Sea Change Program
Sea Change Program
Anti-abortion films spread misinformation and build a world that is distinctly white, Christian, and conservative.
Until we have more insight about the reasons for the 25 percent decrease in the national abortion rate, the abortion rate is just that: a number.
This is the first study to test the potency of the pills themselves.
As researchers note in a new study, “the ability to access abortion care when needed—even if more than once—should be prioritized.”
We need documentaries that go further, by challenging the notion that women are just victims of the state, that abortions are primarily a sad and tragic affair, and that the only reason to care about abortion restrictions is because they affect “respectable” women who want to pursue motherhood.
While these restrictions provide logistical and financial obstacles to obtaining an abortion, they often do not achieve the desired emotional obstacle of forcing a patient to reconsider their abortion decision.
In a recent column, the Pulitzer Prize-winning journalist distinguishes abortion from other types of health care—a common false dichotomy but a peculiar stance from a global health advocate.
A new study shows how today's TV doesn't measure up to past depictions, often exaggerating abortion risk and how easy it is to get care.
Simply put, Hyde is a bad policy and leads to poor health outcomes, especially for women of color and people who are struggling to make ends meet. Here's an explanation of the emotional and cultural effect Hyde has had over the last 40 years.
While a new Associated Press report suggests the abortion rate is declining in almost all states, we still don't know whether there's been an increase in reproductive wellness. Focusing only on a lowered abortion rate as metric of health and well-being is both inaccurate and stigmatizing of abortion.
This week, we released Saying Abortion Aloud, a report and set of recommendations for those sharing their personal abortion stories publicly and the advocates who support them.
Despite its ubiquity in our culture, abortion stigma has garnered relatively little scholarly attention. Now, after two years of effort, there's a new issue of the academic journal Women and Health that focuses entirely on the subject.
In order to guide our activist priorities, we must envision what our long-term goal of a world without abortion stigma would ultimately look like.
Culture change is distinct from policy change and health-care access, but it’s just as important. It’s difficult to imagine long-term policy gains without doing the hard work to change norms, beliefs, and behavior.
Knowing what patients value and need from a clinic at the time of their abortion can help us make sure that abortion care is not only safe, but also patient-centered and provided in a compassionate manner.
How can we use all the data we have to create programs that actually make a dent in abortion stigma?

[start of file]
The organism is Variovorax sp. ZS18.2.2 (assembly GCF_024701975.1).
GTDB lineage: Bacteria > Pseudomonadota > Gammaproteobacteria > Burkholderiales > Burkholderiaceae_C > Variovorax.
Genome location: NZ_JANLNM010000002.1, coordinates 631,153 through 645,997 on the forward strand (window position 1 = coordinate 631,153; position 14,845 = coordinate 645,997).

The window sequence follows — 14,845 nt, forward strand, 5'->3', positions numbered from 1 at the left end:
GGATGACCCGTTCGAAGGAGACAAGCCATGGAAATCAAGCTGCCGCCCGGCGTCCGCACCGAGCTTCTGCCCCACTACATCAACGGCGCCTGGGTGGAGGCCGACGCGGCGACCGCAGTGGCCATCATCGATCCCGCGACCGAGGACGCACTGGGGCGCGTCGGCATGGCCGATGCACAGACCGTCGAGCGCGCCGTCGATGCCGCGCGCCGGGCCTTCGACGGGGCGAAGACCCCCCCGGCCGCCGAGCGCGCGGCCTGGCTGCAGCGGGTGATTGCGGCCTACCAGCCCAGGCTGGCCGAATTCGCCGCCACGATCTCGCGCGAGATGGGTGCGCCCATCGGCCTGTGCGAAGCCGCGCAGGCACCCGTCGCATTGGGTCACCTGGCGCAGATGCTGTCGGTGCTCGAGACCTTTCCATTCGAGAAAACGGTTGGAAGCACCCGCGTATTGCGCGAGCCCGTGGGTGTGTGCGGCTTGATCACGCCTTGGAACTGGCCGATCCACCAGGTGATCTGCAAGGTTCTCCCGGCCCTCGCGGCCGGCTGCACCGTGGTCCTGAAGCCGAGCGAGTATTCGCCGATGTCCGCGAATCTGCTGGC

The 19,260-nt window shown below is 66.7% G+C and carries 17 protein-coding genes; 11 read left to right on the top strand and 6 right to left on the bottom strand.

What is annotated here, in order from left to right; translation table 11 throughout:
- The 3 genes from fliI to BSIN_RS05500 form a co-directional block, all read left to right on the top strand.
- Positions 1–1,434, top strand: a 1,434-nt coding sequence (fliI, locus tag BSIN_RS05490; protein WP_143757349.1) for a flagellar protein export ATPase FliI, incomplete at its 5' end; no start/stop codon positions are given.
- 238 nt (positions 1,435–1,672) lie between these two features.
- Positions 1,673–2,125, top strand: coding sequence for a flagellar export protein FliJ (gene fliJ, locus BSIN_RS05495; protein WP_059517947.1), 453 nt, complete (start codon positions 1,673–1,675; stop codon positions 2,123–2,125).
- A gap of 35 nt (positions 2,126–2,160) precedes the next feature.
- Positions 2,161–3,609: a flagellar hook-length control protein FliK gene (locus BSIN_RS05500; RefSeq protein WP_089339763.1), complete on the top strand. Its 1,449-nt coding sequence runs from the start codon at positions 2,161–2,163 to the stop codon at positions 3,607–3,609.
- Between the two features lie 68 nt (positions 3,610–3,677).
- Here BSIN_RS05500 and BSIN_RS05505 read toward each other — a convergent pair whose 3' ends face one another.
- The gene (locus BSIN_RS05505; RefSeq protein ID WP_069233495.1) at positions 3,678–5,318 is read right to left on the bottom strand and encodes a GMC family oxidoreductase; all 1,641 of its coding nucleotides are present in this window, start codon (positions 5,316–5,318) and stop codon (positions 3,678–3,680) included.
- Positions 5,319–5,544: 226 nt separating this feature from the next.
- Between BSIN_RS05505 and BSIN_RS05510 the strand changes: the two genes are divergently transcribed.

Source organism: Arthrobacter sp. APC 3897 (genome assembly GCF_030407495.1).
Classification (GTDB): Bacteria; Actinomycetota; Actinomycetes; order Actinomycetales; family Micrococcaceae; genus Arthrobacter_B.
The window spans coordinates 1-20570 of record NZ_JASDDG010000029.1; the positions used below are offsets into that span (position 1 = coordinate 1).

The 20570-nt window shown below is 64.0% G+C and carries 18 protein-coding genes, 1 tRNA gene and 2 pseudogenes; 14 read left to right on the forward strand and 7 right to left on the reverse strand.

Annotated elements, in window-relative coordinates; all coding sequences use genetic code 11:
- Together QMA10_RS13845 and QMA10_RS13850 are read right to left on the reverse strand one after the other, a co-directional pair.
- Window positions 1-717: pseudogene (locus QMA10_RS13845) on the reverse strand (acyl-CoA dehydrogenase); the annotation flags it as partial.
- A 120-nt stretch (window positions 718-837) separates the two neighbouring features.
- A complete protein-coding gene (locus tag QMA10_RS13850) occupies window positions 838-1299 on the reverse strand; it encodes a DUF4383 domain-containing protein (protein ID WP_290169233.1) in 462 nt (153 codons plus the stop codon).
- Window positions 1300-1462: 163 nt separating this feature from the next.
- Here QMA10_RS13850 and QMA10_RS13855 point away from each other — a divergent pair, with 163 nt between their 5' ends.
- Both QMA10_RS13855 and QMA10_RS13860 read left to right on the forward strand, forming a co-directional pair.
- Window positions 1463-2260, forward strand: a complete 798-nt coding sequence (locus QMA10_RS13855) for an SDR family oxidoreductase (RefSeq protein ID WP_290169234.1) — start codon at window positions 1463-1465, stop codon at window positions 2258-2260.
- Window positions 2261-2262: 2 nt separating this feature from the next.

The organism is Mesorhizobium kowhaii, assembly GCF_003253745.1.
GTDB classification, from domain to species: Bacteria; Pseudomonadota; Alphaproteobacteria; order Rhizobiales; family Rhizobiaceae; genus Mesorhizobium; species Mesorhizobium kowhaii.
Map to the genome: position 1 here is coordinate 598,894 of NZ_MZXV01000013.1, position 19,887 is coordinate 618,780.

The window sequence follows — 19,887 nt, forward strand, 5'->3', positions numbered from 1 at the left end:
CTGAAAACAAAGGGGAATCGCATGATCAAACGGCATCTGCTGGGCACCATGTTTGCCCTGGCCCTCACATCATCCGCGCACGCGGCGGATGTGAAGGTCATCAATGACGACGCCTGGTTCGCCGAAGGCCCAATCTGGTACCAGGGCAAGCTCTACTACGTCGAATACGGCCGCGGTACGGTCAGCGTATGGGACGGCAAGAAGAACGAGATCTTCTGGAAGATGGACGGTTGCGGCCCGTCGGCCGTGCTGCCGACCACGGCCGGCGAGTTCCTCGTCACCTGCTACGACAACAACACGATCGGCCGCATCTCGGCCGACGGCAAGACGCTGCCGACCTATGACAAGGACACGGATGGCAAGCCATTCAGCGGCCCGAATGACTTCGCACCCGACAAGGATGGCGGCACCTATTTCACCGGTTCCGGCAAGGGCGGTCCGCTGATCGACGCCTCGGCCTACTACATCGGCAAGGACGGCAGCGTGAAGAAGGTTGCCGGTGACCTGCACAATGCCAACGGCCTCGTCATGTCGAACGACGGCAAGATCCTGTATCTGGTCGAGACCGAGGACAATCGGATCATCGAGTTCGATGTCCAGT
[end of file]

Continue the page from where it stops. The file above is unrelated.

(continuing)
Requiring Medicaid coverage of abortion is a far cry from guaranteeing that people can access an abortion when they need one.
Instead of only emphasizing that couples should use contraception consistently and correctly, we have to figure out how to help them clarify their feelings about pregnancy, even if those feelings are messy and complicated.
It may be true that the pro-choice movement is "more fragmented than it's ever been," but this is not because young people are clamoring to overthrow those who are running legacy organizations.
Many highly trained physicians provide abortion care, so why do abortion providers continue to be stereotyped as substandard doctors?
How do the intersections between adoption, poverty, race, and class play out today?
We should understand women who have had multiple abortions through their individual life experiences rather than judging them based on their pregnancy history.
We know what we think about the Hyde Amendment. But what do women who are on Medicaid, the very people who are most affected by Hyde, think about the restrictions it places on their insurance coverage?
When we rely on a relief/regret dichotomy to define women's emotional experiences after their abortions, we leave little room for the complexity inherent in women’s reproductive lives.
What we need to constantly keep in mind is how we are deciding who is most in need of help, and reevaluating how that fits in with our values. Are we ok with only helping certain kinds of people who need abortions? Can we strategize for a future in which we don’t have to make these tough decisions? How can we get there?
Over the last few months, there's been an electric energy around abortion story sharing. What's going on here? Why are so many people "coming out" now? And what are the similarities and differences in their experiences?
Even in New York and the 16 other states that provide Medicaid coverage for abortion, thousands of low-income women fall between the cracks. Many women may be too poor to pay for abortion procedures, but they are uninsured or not poor enough to obtain public health insurance coverage like Medicaid.
What a new study suggests about reducing abortion stigma.
New billboard targets latinas with anti-abortion messages. And if you don’t speak out about this racist propaganda, they will target you next.
Most women who have second trimester abortions do so out of necessity - not choice.